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In Risky Hunt for Secrets, U.S. and China Expand Global Spy Operations - New York Times - 17.09.23

The nations are taking bold steps in the espionage shadow war to try to collect intelligence on leadership thinking and military capabilities.


As China’s spy balloon drifted across the continental United States in February, American intelligence agencies learned that President Xi Jinping of China had become enraged with senior Chinese military generals.


The spy agencies had been trying to understand what Mr. Xi knew and what actions he would take as the balloon, originally aimed at U.S. military bases in Guam and Hawaii, was blown off course.


Mr. Xi was not opposed to risky spying operations against the United States, but American intelligence agencies concluded that the People’s Liberation Army had kept Mr. Xi in the dark until the balloon was over the United States.


American officials would not discuss how spy agencies gleaned this information. But in details reported here for the first time, they discovered that when Mr. Xi learned of the balloon’s trajectory and realized it was derailing planned talks with Secretary of State Antony J. Blinken, he berated senior generals for failing to tell him that the balloon had gone astray, according to American officials briefed on the intelligence.


The episode threw a spotlight on the expanding and highly secretive spy-versus-spy contest between the United States and China. The balloon crisis, a small part of a much larger Chinese espionage effort, reflects a brazen new aggressiveness by Beijing in gathering intelligence on the United States as well as Washington’s growing capabilities to collect its own information on China.


For Washington, the espionage efforts are a critical part of President Biden’s strategy to constrain the military and technological rise of China, in line with his thinking that the country poses the greatest long-term challenge to American power.


For Beijing, the new tolerance for bold action among Chinese spy agencies is driven by Mr. Xi, who has led his military to engage in aggressive moves along the nation’s borders and pushed his foreign intelligence agency to become more active in farther-flung locales.


President Xi Jinping of China has led his military to engage in aggressive moves along the nation’s borders and pushed his foreign intelligence agency to become more active in farther-flung locales.


The main efforts on both sides are aimed at answering the two most difficult questions: What are the intentions of leaders in the rival nation, and what military and technological capabilities do they command?


American officials, most of whom spoke on condition of anonymity to discuss espionage, have stressed in interviews throughout the year the magnitude of the challenge. The C.I.A. is focusing on Mr. Xi himself, and in particular his intentions regarding Taiwan.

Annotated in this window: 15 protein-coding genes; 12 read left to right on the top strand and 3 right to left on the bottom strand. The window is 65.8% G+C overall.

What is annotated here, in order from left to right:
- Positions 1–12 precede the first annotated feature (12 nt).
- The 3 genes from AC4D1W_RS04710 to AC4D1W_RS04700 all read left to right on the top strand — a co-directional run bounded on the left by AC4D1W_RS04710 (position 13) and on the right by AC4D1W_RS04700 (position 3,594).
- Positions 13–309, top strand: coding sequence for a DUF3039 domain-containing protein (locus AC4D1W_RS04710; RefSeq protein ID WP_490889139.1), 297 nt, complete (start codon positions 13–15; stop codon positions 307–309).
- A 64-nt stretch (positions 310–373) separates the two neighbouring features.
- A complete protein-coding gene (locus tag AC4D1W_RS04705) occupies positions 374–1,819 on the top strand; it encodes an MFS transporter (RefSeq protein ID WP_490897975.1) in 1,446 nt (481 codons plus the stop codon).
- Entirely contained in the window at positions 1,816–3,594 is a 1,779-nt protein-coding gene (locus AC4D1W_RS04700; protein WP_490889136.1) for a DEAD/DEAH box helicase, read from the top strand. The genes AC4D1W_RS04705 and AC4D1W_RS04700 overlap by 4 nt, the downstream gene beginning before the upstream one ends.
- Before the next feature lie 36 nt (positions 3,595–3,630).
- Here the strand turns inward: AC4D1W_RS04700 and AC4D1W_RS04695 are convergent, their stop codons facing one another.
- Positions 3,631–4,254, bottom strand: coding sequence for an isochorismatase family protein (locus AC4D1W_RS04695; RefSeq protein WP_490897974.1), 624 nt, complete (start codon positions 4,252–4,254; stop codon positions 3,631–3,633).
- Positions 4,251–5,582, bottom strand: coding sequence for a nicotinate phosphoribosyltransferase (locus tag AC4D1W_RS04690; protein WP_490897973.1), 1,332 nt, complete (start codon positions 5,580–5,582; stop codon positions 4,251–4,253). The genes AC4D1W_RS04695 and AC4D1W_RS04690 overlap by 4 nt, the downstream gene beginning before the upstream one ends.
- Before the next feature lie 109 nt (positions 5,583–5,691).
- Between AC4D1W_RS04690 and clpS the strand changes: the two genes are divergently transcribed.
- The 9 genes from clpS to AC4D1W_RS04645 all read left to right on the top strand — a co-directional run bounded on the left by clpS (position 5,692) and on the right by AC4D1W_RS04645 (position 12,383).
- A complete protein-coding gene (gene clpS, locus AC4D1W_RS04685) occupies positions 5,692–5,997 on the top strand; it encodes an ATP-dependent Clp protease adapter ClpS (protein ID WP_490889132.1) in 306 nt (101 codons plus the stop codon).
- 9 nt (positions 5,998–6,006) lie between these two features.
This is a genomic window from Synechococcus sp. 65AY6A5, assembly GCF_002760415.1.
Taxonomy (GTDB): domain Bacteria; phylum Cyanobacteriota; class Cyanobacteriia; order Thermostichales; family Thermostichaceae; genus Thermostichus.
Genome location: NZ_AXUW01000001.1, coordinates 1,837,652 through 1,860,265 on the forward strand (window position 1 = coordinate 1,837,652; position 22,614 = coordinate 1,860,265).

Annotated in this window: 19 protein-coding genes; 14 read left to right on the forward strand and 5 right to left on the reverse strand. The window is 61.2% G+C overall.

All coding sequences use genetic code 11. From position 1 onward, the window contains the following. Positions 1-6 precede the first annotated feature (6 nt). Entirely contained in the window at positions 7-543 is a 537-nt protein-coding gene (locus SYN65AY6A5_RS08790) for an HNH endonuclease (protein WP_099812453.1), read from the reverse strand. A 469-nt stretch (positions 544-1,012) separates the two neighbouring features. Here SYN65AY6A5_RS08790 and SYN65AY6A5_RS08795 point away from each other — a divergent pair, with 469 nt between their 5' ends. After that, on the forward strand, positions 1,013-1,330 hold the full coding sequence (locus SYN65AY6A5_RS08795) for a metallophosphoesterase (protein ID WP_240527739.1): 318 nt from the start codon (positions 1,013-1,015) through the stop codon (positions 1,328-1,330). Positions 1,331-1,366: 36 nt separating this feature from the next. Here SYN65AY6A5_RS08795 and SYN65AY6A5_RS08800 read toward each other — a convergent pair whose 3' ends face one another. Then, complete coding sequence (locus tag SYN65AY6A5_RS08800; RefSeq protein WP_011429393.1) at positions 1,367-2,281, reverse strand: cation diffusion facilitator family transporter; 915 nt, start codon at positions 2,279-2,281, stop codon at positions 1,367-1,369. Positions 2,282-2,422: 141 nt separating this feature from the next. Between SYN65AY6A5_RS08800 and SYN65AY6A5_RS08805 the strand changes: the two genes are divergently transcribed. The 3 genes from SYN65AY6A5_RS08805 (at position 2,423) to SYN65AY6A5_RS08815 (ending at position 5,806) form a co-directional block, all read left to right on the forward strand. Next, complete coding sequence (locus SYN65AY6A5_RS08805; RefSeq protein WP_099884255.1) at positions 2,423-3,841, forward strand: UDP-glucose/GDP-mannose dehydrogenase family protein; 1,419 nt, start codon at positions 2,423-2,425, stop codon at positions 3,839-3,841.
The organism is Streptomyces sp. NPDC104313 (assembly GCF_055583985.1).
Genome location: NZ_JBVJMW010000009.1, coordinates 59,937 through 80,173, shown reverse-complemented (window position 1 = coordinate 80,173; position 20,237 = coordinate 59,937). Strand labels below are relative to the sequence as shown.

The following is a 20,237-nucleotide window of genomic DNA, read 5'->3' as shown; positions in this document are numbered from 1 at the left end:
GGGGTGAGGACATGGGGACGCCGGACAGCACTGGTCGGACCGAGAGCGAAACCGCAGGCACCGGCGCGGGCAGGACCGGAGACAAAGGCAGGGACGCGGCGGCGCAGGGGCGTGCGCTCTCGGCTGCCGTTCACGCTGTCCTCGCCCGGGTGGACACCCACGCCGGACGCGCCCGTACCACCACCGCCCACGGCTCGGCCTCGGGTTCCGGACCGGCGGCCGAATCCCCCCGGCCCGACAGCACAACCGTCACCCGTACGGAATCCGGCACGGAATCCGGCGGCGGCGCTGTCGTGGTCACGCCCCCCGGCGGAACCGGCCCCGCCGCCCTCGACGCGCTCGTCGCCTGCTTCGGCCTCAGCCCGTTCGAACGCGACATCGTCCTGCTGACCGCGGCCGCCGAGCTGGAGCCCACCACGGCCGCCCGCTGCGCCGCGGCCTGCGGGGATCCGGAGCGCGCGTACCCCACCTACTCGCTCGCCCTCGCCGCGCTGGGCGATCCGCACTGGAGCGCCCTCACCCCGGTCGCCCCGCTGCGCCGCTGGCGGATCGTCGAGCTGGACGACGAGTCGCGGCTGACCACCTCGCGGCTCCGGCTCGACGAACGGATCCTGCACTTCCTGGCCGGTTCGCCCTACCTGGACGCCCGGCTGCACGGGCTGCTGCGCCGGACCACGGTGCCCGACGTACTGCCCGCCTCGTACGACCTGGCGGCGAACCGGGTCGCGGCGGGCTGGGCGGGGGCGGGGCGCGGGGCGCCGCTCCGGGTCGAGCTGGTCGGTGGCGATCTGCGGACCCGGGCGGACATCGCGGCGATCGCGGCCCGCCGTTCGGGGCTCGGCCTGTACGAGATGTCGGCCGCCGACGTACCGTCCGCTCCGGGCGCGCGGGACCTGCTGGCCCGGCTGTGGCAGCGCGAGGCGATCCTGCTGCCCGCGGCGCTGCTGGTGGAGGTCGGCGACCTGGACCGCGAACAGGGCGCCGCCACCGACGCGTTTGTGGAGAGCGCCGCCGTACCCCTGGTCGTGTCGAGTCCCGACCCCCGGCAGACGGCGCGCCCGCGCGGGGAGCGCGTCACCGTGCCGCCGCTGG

The F.B.I.’s counterintelligence task forces across the nation have intensified their hunt for Chinese efforts to recruit spies inside the United States. U.S. agents have identified a dozen penetrations by Chinese citizens of military bases on American soil in the last 12 months.


Both countries are racing to develop their artificial intelligence technology, which they believe is critical to maintaining a military and economic edge and will give their spy agencies new capabilities.


Taken together, U.S. officials say, China’s efforts reach across every facet of national security, diplomacy and advanced commercial technology in the United States and partner nations.


The C.I.A. and the Pentagon’s Defense Intelligence Agency have set up new centers focused on spying on China. U.S. officials have honed their capabilities to intercept electronic communications, including using spy planes off China’s coast.


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In Risky Hunt for Secrets, U.S
. and China Expand Global Spy Operations – The New York Time
Download AND CHINA EXPAND GLOBAL SPY OPERATIONS – THE NEW YORK TIME • 97KB

Julian E. Barnes is a national security reporter based in Washington, covering the intelligence agencies. Before joining The Times in 2018, he wrote about security matters for The Wall Street Journal. More about Julian E. Barnes


Edward Wong is a diplomatic correspondent who has reported for The Times for more than 24 years from New York, Baghdad, Beijing and Washington. He was on a team of Pulitzer Prize finalists for Iraq War coverage. More about Edward Wong


A version of this article appears in print on Sept. 17, 2023, Section A, Page 1 of the New York edition with the headline: Global Espionage Grows Between U.S. and China. Order Reprints | Today’s Paper | Subscribe










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